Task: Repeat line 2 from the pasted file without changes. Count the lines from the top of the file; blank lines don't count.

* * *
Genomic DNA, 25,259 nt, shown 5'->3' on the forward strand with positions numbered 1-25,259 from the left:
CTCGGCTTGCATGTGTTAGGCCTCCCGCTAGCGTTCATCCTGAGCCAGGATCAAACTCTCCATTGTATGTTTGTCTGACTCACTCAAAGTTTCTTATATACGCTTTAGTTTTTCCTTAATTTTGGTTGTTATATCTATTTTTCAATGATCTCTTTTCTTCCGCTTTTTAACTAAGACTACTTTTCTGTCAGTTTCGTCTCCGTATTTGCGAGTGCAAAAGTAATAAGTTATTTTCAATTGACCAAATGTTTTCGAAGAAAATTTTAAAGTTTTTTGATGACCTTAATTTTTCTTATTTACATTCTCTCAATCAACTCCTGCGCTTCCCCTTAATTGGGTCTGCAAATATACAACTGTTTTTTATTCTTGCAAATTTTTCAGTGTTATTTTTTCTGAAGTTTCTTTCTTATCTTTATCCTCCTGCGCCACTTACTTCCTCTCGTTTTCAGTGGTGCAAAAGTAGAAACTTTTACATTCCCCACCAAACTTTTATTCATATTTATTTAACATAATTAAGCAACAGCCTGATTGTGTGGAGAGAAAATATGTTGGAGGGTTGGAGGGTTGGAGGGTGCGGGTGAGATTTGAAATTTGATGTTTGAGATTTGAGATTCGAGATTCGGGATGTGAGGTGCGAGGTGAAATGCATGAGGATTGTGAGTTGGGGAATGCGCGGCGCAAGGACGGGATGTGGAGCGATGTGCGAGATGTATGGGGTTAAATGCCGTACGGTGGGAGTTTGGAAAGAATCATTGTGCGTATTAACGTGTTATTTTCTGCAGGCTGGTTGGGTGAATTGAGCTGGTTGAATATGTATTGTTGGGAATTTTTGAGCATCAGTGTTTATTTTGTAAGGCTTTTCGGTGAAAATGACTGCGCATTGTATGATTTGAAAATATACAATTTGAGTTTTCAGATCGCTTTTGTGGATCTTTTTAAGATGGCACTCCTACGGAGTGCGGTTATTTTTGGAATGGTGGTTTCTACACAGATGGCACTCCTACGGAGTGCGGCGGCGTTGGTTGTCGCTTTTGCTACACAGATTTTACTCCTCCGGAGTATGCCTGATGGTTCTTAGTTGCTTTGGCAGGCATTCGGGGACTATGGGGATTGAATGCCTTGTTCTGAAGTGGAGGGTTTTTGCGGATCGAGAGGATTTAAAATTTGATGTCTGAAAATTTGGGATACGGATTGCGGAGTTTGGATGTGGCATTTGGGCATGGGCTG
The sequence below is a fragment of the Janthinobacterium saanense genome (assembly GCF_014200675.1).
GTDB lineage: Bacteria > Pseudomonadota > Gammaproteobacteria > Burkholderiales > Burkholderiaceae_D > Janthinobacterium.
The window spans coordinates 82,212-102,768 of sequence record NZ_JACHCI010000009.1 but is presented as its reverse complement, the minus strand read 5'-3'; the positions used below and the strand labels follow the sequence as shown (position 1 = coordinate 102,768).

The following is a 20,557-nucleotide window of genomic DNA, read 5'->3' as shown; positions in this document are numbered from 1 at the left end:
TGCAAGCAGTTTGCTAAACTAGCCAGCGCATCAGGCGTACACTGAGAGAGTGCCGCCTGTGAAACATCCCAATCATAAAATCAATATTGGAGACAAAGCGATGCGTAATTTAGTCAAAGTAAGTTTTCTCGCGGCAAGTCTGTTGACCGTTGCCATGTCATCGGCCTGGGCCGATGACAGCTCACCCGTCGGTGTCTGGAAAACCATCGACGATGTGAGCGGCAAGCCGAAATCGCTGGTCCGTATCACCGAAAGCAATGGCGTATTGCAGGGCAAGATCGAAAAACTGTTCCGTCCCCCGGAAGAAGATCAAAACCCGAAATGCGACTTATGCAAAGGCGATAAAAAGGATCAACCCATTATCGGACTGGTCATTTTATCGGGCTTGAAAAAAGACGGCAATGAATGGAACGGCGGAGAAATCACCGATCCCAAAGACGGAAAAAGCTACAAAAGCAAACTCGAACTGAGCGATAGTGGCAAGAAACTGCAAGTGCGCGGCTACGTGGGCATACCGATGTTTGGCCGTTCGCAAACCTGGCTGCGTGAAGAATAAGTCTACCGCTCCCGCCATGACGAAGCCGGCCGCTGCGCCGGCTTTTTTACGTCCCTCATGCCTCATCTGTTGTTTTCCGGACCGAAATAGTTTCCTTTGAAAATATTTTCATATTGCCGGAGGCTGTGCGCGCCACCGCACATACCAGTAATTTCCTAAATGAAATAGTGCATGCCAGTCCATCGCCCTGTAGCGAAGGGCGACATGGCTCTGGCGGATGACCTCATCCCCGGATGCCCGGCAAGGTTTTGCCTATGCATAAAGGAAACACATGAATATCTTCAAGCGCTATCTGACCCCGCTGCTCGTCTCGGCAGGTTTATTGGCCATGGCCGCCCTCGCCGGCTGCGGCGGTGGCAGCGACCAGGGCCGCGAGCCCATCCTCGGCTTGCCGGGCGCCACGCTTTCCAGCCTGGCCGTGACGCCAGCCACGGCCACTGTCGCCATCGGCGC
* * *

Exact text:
CTCGGCTTGCATGTGTTAGGCCTCCCGCTAGCGTTCATCCTGAGCCAGGATCAAACTCTCCATTGTATGTTTGTCTGACTCACTCAAAGTTTCTTATATACGCTTTAGTTTTTCCTTAATTTTGGTTGTTATATCTATTTTTCAATGATCTCTTTTCTTCCGCTTTTTAACTAAGACTACTTTTCTGTCAGTTTCGTCTCCGTATTTGCGAGTGCAAAAGTAATAAGTTATTTTCAATTGACCAAATGTTTTCGAAGAAAATTTTAAAGTTTTTTGATGACCTTAATTTTTCTTATTTACATTCTCTCAATCAACTCCTGCGCTTCCCCTTAATTGGGTCTGCAAATATACAACTGTTTTTTATTCTTGCAAATTTTTCAGTGTTATTTTTTCTGAAGTTTCTTTCTTATCTTTATCCTCCTGCGCCACTTACTTCCTCTCGTTTTCAGTGGTGCAAAAGTAGAAACTTTTACATTCCCCACCAAACTTTTATTCATATTTATTTAACATAATTAAGCAACAGCCTGATTGTGTGGAGAGAAAATATGTTGGAGGGTTGGAGGGTTGGAGGGTGCGGGTGAGATTTGAAATTTGATGTTTGAGATTTGAGATTCGAGATTCGGGATGTGAGGTGCGAGGTGAAATGCATGAGGATTGTGAGTTGGGGAATGCGCGGCGCAAGGACGGGATGTGGAGCGATGTGCGAGATGTATGGGGTTAAATGCCGTACGGTGGGAGTTTGGAAAGAATCATTGTGCGTATTAACGTGTTATTTTCTGCAGGCTGGTTGGGTGAATTGAGCTGGTTGAATATGTATTGTTGGGAATTTTTGAGCATCAGTGTTTATTTTGTAAGGCTTTTCGGTGAAAATGACTGCGCATTGTATGATTTGAAAATATACAATTTGAGTTTTCAGATCGCTTTTGTGGATCTTTTTAAGATGGCACTCCTACGGAGTGCGGTTATTTTTGGAATGGTGGTTTCTACACAGATGGCACTCCTACGGAGTGCGGCGGCGTTGGTTGTCGCTTTTGCTACACAGATTTTACTCCTCCGGAGTATGCCTGATGGTTCTTAGTTGCTTTGGCAGGCATTCGGGGACTATGGGGATTGAATGCCTTGTTCTGAAGTGGAGGGTTTTTGCGGATCGAGAGGATTTAAAATTTGATGTCTGAAAATTTGGGATACGGATTGCGGAGTTTGGATGTGGCATTTGGGCATGGGCTG